I knew that headline would grab your attention for a moment and if you believe gang warfare & crime in this country has gotten out of control, then visit our sister website Hidden Tipperary and read about the ‘carry on,’ in the parish of HolyCross, Co.Tipperary, which began in 1826.
I bring this historical true tale to your attention and indeed the attention of the residents of Bohernacrusha & Holycross particularly, because next year we celebrate “The Gathering 2013,” (Tóstal Éireann 2013). The Gathering is our unique chance to join a countrywide, citizen-led initiative to reach out to Ireland’s global diaspora and bring them home, for an unprecedented year-long celebration of all that is great about our green land and her people. The Gathering is a chance for all of us here in Co Tipperary, to organise and participate in special community, family, club, or parish events that will be the foundation of a year of celebrations. Ireland’s global gathering starts with your local gathering. If we join in now, then the world will surely flock to enjoy not just our special hospitality but also our unique history, our ancient & modern way of life, our food & our laughter.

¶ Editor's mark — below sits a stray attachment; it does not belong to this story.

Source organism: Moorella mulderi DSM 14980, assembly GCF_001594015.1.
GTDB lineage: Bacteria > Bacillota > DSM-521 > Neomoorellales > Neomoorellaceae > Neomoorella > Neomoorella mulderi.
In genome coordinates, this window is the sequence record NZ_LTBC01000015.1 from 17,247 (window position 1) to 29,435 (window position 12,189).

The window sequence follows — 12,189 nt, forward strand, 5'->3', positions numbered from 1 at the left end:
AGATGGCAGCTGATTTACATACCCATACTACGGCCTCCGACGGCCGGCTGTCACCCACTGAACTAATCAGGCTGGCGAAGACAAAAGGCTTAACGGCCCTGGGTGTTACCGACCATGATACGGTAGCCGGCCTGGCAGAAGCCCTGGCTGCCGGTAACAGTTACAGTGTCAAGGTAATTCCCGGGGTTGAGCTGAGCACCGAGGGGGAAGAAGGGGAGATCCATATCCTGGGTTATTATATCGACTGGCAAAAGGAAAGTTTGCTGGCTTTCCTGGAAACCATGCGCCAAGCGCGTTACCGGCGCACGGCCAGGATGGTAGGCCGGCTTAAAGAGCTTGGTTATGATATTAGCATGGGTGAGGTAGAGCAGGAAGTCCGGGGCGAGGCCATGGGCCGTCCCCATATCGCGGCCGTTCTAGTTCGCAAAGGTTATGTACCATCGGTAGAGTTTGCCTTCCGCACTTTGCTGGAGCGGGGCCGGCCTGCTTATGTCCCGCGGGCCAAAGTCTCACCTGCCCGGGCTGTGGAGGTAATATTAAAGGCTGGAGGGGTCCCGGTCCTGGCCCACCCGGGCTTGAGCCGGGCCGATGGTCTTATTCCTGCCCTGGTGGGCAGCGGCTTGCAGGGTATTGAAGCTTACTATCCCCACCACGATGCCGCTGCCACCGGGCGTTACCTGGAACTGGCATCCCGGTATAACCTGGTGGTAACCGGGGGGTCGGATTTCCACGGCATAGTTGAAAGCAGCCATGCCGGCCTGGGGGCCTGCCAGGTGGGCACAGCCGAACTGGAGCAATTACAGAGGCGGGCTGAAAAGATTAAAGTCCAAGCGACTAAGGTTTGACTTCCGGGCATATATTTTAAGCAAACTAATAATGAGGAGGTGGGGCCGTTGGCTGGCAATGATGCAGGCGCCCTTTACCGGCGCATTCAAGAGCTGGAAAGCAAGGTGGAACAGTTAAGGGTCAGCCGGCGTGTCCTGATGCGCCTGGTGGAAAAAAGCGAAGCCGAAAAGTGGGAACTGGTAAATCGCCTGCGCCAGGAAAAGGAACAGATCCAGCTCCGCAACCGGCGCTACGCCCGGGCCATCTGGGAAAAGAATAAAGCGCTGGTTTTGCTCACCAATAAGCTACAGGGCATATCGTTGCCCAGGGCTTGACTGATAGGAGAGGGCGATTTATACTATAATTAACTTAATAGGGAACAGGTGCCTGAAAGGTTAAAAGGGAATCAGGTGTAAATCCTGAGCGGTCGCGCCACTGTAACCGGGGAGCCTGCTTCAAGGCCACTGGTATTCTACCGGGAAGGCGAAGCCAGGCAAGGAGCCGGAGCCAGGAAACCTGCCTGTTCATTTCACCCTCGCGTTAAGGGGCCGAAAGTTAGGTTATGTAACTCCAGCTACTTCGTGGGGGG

As I have often stated previously, County Tipperary has more history ‘in it’s little finger,’ to sell to native visitors and encourage tourism to our shores, than any other county in Ireland.
The new publication “Destination Cashel,” which we referred to in our last blog is indeed welcome & of huge benefit to visitors, but must also be observed in the context of reality. For the past few years North Tipperary County Council have been advertising the myth that a Tourism Information Point, is supposedly operating from the Source Library building here in Thurles. This mythical Tourism Information Point has not existed for the last 4 years, as over worked Thurles Library staff will attest. Despite having six County Councillors in place, all claiming to represent the interests of Thurles and its environs &, who according to the Tipperary Star Newspaper, two weeks ago were ‘calling,’ (To whom they were calling we just do not know) for the preservation of existing job in our area, same have failed to notice that this unsatisfactory situation now exists.